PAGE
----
Second Sight Reports Future Plans for Bionic Retinas

March 20, 2014
While Second Sight Medical Products is actively moving out its Argus II retinal prosthesis systems to blind patients in the United States and Europe, the developer of the first commercially available bionic retina also has its eye on the future. The company is working on a number of upgrades and enhancements to restore vision in more patients and improve the visual experience for existing users.

In a presentation at the Foundation’s Sixth Annual Ophthalmic Innovation Symposium in Orange County, California, on February 27, Robert Greenberg, M.D., Ph.D., chief executive officer at Second Sight, said that the Argus II is now, or will soon be, available at 12 clinical centers in the United States. The device received regulatory approval last year from the Food and Drug Administration for people with advanced retinitis pigmentosa (RP).

Commercially available for people with RP in Europe, the Argus II is moving into a clinical trial there for people with dry age-related macular degeneration (AMD), the leading cause of blindness in people over the age of 55 in developed countries. About 30 million people around the world have the condition, with 10 million affected in the United States.

“We are excited about the potential to expand our market for the Argus II and improve vision and quality of life for many more people,” Dr. Greenberg said at the symposium. “Though there are some treatments for AMD, there are many people with significant vision loss who have no options for vision restoration.”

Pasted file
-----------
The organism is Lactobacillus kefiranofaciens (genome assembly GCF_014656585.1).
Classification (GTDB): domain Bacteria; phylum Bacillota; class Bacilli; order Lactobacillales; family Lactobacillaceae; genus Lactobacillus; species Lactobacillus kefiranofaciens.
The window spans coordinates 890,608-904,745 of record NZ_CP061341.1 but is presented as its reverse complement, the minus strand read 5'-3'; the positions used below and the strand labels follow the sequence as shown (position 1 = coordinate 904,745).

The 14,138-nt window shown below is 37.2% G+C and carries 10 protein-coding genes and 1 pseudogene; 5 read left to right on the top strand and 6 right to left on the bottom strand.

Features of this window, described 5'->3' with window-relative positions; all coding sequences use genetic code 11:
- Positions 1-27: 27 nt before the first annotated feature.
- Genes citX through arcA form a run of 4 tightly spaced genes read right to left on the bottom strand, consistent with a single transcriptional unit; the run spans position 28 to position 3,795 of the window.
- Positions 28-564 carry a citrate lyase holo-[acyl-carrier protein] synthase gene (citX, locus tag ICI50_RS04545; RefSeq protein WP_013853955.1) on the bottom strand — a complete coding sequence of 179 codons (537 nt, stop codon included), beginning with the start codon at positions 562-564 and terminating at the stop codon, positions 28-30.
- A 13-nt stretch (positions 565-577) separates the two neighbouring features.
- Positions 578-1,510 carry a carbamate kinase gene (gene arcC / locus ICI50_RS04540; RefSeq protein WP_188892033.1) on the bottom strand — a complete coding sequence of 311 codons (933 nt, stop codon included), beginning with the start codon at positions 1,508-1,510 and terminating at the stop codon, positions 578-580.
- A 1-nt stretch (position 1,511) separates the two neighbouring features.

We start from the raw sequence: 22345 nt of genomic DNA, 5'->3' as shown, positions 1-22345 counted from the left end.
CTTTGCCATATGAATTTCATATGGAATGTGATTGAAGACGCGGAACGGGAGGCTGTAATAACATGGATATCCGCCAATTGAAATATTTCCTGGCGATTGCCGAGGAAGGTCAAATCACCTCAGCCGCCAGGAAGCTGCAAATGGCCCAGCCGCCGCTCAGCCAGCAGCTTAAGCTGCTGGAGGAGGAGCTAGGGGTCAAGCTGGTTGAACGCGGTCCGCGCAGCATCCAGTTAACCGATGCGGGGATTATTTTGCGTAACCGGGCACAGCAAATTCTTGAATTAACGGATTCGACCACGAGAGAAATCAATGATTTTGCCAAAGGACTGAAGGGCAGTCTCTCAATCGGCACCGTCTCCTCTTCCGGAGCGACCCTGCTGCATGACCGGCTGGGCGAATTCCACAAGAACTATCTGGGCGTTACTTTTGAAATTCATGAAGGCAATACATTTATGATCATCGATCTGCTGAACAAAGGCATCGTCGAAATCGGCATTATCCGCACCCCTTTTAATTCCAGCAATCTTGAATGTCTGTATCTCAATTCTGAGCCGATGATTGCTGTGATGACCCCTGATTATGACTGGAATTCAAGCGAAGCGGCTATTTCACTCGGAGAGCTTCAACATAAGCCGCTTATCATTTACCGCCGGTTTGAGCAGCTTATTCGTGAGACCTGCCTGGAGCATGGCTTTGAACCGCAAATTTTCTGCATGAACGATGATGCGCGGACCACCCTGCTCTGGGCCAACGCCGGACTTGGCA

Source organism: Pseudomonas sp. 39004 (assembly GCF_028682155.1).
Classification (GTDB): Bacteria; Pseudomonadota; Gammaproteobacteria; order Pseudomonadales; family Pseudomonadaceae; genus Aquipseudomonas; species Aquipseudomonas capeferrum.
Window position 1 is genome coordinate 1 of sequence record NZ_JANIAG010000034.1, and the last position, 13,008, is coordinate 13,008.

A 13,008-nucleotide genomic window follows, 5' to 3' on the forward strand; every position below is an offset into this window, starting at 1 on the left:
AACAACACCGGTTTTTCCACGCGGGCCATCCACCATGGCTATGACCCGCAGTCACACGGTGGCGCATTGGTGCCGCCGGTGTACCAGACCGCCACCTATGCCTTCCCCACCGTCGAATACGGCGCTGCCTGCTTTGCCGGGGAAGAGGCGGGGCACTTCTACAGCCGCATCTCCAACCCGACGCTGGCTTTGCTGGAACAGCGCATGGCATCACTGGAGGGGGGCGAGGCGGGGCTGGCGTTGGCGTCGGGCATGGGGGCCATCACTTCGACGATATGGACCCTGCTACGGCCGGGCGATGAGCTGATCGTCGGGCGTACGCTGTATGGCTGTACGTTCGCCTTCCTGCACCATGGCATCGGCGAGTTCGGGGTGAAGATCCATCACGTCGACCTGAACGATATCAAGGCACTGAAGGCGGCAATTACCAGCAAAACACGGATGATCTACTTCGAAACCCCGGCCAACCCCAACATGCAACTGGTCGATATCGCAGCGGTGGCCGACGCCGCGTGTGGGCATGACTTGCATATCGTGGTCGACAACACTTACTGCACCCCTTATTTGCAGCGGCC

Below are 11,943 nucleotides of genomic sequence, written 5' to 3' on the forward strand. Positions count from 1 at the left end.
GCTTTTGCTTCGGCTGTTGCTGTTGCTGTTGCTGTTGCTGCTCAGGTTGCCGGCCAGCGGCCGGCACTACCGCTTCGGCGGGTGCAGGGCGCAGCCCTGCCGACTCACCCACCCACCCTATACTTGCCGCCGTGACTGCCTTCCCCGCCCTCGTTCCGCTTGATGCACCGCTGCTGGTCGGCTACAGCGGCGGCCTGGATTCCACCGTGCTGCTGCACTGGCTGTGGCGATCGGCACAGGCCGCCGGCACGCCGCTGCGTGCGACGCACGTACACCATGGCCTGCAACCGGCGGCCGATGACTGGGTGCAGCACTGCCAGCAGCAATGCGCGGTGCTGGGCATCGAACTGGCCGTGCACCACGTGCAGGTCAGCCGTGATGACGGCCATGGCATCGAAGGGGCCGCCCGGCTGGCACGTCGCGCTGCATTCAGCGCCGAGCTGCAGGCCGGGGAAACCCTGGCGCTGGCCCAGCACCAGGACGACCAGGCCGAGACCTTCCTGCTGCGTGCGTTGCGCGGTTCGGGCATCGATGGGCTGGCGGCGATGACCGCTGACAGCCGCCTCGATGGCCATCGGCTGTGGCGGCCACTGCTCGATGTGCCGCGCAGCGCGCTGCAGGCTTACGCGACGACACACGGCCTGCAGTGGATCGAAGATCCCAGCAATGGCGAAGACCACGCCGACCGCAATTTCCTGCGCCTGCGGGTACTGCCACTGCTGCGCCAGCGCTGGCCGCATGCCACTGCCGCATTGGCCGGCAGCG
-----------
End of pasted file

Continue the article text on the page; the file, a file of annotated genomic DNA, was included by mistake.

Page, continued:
Dr. Greenberg also reported that the company plans to roll out software upgrades to improve the visual experience for existing and future Argus II users. Planned improvements include the possibility of color vision and the creation of virtual electrodes, which would enable users to perceive visual detail beyond what’s provided by the 60 electrodes on the system’s retinal chip. One person who was completely blind was able to achieve 20/200 acuity thanks to an Argus II software upgrade.

The company is in the very early stages of developing a system which uses Argus II hardware and technology to interface directly with the visual cortex, the part of the brain that processes visual information. “By bypassing the retina and the optic nerve, we can help patients who are blind from virtually all causes,” said Dr. Greenberg.

Second Sight will provide additional information on its development activities as major milestones are achieved. Interested candidates or their families can contact Second Sight at 855-756-3703 or by email: